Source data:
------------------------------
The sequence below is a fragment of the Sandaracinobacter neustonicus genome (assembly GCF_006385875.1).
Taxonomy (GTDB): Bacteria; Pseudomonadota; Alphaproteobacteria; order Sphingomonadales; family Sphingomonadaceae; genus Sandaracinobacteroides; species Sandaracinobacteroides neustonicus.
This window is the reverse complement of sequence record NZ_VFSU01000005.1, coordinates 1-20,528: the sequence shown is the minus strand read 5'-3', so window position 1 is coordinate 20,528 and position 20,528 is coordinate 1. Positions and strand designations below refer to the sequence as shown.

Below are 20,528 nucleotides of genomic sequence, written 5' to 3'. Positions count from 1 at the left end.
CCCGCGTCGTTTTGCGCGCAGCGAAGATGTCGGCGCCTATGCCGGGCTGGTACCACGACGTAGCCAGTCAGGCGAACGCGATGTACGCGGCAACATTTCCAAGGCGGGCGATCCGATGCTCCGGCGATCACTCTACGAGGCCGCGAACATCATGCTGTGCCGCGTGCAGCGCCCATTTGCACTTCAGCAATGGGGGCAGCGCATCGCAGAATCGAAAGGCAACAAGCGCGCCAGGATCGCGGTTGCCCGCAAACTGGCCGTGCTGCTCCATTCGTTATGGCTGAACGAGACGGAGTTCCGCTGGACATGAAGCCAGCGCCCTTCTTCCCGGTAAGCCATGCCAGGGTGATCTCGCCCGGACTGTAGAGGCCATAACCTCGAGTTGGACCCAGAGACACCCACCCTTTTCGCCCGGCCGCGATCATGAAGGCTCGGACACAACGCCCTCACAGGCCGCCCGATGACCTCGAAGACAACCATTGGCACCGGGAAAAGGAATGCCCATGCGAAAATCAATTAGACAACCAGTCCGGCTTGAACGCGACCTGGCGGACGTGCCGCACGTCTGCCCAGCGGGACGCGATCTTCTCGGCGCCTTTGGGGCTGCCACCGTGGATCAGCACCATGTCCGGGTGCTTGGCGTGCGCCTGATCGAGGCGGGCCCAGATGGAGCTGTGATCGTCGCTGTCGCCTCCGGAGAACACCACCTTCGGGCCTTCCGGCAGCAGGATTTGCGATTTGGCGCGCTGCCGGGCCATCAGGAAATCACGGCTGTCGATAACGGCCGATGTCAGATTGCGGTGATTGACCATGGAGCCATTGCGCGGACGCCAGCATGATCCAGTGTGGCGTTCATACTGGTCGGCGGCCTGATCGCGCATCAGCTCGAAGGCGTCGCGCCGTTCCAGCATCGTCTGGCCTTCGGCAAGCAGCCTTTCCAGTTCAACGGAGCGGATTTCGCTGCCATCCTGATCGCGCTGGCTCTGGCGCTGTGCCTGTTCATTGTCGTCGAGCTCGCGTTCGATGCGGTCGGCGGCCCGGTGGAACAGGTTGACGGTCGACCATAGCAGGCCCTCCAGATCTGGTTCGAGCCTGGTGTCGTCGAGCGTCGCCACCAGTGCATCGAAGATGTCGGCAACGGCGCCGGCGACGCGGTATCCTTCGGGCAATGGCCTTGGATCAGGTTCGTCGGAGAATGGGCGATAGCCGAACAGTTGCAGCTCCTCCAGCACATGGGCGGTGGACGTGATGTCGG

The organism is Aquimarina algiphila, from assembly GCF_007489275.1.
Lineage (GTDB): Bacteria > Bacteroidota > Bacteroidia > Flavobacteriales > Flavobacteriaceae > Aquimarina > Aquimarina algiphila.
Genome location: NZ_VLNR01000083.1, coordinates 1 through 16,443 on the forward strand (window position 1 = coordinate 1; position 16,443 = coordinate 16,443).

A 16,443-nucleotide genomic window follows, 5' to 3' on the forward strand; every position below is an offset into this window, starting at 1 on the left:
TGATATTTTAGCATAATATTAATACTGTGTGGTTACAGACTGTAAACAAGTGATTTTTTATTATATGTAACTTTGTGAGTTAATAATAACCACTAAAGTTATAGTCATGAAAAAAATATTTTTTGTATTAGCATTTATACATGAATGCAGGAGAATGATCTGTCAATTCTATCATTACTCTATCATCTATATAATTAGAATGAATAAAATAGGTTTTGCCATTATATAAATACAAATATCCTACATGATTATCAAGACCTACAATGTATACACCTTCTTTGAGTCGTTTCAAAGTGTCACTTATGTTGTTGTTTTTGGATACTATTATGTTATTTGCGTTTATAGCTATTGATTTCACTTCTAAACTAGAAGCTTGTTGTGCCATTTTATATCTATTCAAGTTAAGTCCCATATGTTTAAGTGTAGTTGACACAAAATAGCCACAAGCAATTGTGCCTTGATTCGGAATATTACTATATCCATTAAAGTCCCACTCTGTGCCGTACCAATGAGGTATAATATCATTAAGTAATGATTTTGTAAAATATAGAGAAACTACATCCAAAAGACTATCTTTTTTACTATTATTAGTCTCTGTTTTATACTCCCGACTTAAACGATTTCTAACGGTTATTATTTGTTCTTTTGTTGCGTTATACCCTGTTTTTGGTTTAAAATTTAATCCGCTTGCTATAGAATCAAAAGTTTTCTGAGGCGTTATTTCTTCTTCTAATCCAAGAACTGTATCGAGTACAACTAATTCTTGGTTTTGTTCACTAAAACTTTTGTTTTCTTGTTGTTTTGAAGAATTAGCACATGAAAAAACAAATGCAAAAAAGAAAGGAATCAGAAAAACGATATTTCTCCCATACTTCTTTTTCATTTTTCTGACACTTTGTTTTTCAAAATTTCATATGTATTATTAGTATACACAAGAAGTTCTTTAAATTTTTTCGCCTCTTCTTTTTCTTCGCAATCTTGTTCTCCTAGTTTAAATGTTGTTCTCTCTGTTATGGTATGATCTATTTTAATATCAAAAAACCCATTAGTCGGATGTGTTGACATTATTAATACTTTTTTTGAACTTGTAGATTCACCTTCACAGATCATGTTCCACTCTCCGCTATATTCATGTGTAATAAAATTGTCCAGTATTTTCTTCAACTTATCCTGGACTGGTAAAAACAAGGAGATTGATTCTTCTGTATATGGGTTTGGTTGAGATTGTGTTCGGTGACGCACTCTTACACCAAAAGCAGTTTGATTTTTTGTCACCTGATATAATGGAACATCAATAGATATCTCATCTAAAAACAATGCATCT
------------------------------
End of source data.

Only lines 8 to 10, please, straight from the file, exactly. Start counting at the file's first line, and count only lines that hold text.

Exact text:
Genome location: NZ_VLNR01000083.1, coordinates 1 through 16,443 on the forward strand (window position 1 = coordinate 1; position 16,443 = coordinate 16,443).

A 16,443-nucleotide genomic window follows, 5' to 3' on the forward strand; every position below is an offset into this window, starting at 1 on the left:
TGATATTTTAGCATAATATTAATACTGTGTGGTTACAGACTGTAAACAAGTGATTTTTTATTATATGTAACTTTGTGAGTTAATAATAACCACTAAAGTTATAGTCATGAAAAAAATATTTTTTGTATTAGCATTTATACATGAATGCAGGAGAATGATCTGTCAATTCTATCATTACTCTATCATCTATATAATTAGAATGAATAAAATAGGTTTTGCCATTATATAAATACAAATATCCTACATGATTATCAAGACCTACAATGTATACACCTTCTTTGAGTCGTTTCAAAGTGTCACTTATGTTGTTGTTTTTGGATACTATTATGTTATTTGCGTTTATAGCTATTGATTTCACTTCTAAACTAGAAGCTTGTTGTGCCATTTTATATCTATTCAAGTTAAGTCCCATATGTTTAAGTGTAGTTGACACAAAATAGCCACAAGCAATTGTGCCTTGATTCGGAATATTACTATATCCATTAAAGTCCCACTCTGTGCCGTACCAATGAGGTATAATATCATTAAGTAATGATTTTGTAAAATATAGAGAAACTACATCCAAAAGACTATCTTTTTTACTATTATTAGTCTCTGTTTTATACTCCCGACTTAAACGATTTCTAACGGTTATTATTTGTTCTTTTGTTGCGTTATACCCTGTTTTTGGTTTAAAATTTAATCCGCTTGCTATAGAATCAAAAGTTTTCTGAGGCGTTATTTCTTCTTCTAATCCAAGAACTGTATCGAGTACAACTAATTCTTGGTTTTGTTCACTAAAACTTTTGTTTTCTTGTTGTTTTGAAGAATTAGCACATGAAAAAACAAATGCAAAAAAGAAAGGAATCAGAAAAACGATATTTCTCCCATACTTCTTTTTCATTTTTCTGACACTTTGTTTTTCAAAATTTCATATGTATTATTAGTATACACAAGAAGTTCTTTAAATTTTTTCGCCTCTTCTTTTTCTTCGCAATCTTGTTCTCCTAGTTTAAATGTTGTTCTCTCTGTTATGGTATGATCTATTTTAATATCAAAAAACCCATTAGTCGGATGTGTTGACATTATTAATACTTTTTTTGAACTTGTAGATTCACCTTCACAGATCATGTTCCACTCTCCGCTATATTCATGTGTAATAAAATTGTCCAGTATTTTCTTCAACTTATCCTGGACTGGTAAAAACAAGGAGATTGATTCTTCTGTATATGGGTTTGGTTGAGATTGTGTTCGGTGACGCACTCTTACACCAAAAGCAGTTTGATTTTTTGTCACCTGATATAATGGAACATCAATAGATATCTCATCTAAAAACAATGCATCT